Australian researchers have conducted a literature review of the world’s studies around the positive impact games can have.
Researchers at the Queensland University of Technology and the University of the Sunshine Coast paid note to the disproportionately negative coverage games received before delving into their findings on the opposite side of the fence.
“We found that playing video games positively influences young people’s emotional state, vitality, engagement, competence and self-acceptance,” said the authors, writing about their findings in The Conversation. “And that it’s associated with higher self-esteem, optimism, resilience, healthy relationships and social connections and functioning.”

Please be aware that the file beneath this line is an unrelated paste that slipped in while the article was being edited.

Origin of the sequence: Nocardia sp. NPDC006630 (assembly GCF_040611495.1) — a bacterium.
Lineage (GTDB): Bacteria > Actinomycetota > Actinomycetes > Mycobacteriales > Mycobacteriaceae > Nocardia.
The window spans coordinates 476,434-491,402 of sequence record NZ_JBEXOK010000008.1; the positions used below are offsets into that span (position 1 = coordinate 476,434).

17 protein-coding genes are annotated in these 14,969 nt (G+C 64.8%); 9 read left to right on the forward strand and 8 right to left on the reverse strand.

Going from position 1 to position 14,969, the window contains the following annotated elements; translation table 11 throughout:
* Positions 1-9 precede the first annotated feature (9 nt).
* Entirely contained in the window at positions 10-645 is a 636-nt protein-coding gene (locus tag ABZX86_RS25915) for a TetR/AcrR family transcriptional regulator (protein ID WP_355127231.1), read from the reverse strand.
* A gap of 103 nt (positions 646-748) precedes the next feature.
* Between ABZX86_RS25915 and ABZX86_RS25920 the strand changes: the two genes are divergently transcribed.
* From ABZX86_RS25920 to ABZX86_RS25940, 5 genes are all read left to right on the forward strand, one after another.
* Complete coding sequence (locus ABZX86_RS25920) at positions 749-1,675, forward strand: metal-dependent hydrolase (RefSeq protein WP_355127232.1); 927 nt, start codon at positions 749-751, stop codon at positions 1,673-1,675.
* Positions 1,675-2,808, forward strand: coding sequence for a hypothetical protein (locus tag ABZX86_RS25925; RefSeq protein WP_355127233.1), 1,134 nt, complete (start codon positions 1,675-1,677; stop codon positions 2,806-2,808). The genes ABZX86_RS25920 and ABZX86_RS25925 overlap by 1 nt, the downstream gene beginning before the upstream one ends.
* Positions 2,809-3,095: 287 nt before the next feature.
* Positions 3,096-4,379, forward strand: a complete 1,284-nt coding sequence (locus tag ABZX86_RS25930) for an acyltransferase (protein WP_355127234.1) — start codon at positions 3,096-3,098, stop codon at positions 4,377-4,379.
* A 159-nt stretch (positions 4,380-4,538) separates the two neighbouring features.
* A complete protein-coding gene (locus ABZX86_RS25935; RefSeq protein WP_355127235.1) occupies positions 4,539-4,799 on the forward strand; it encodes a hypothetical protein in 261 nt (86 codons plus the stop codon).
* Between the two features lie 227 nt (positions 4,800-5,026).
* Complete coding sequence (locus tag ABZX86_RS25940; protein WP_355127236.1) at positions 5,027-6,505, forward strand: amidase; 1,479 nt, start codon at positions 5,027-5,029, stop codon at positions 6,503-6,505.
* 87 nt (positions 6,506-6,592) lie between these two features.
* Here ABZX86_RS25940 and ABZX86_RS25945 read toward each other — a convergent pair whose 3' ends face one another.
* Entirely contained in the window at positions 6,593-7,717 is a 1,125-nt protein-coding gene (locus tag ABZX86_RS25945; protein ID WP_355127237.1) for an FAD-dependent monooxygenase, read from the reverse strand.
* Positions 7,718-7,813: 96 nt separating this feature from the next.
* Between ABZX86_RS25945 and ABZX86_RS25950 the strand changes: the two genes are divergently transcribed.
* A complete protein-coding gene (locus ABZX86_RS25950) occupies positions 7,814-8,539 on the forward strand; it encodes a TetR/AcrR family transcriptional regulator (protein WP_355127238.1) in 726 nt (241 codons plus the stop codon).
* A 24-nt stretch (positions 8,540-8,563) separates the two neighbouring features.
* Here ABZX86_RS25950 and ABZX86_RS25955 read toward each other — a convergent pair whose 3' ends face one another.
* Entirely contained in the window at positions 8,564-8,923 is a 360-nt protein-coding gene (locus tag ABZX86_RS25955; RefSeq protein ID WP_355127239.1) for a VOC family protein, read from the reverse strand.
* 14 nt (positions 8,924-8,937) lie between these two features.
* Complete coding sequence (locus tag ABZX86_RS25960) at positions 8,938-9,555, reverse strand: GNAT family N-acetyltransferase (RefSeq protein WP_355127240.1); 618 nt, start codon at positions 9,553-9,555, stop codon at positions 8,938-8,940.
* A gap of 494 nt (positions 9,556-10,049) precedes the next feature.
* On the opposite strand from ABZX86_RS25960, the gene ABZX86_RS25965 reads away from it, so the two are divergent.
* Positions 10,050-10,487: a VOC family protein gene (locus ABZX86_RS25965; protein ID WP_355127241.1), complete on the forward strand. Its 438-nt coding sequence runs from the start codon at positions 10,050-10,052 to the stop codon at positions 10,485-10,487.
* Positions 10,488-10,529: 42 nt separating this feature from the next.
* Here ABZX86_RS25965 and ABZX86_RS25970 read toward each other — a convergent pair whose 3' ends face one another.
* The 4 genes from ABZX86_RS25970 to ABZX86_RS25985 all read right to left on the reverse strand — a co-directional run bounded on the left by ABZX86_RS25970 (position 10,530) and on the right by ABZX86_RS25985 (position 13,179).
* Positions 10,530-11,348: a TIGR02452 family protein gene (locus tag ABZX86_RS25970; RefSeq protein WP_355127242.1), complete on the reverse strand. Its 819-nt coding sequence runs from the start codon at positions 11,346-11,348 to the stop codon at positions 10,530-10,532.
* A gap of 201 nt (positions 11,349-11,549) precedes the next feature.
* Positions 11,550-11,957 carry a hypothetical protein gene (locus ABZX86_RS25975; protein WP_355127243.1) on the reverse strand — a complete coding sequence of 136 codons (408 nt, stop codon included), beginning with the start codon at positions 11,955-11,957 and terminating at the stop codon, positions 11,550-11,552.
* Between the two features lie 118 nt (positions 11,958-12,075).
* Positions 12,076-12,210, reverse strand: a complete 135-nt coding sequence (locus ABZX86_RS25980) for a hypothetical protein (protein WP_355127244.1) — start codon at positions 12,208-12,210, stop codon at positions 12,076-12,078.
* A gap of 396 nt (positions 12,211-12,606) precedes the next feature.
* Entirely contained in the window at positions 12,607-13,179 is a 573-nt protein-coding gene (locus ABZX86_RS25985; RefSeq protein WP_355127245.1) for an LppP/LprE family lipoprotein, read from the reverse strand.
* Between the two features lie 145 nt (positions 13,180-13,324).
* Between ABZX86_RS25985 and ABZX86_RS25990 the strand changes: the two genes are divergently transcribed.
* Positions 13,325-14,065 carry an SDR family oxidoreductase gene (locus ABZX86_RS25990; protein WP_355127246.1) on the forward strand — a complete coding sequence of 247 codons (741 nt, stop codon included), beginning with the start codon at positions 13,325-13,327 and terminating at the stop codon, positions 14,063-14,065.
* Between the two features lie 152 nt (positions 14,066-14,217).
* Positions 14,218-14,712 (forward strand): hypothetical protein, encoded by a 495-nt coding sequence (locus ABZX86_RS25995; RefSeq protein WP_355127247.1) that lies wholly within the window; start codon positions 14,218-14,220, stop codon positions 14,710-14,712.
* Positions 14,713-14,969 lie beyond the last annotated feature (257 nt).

The papers key observations include that videogames de-stress and relax people, improving emotional regulation and lessening depression.
It is, however, only given in the context of warnings that such positive effects cease to appear when games are played in excess, noting that the same negatives associated with not playing games at all can be similarly found in those who play too much.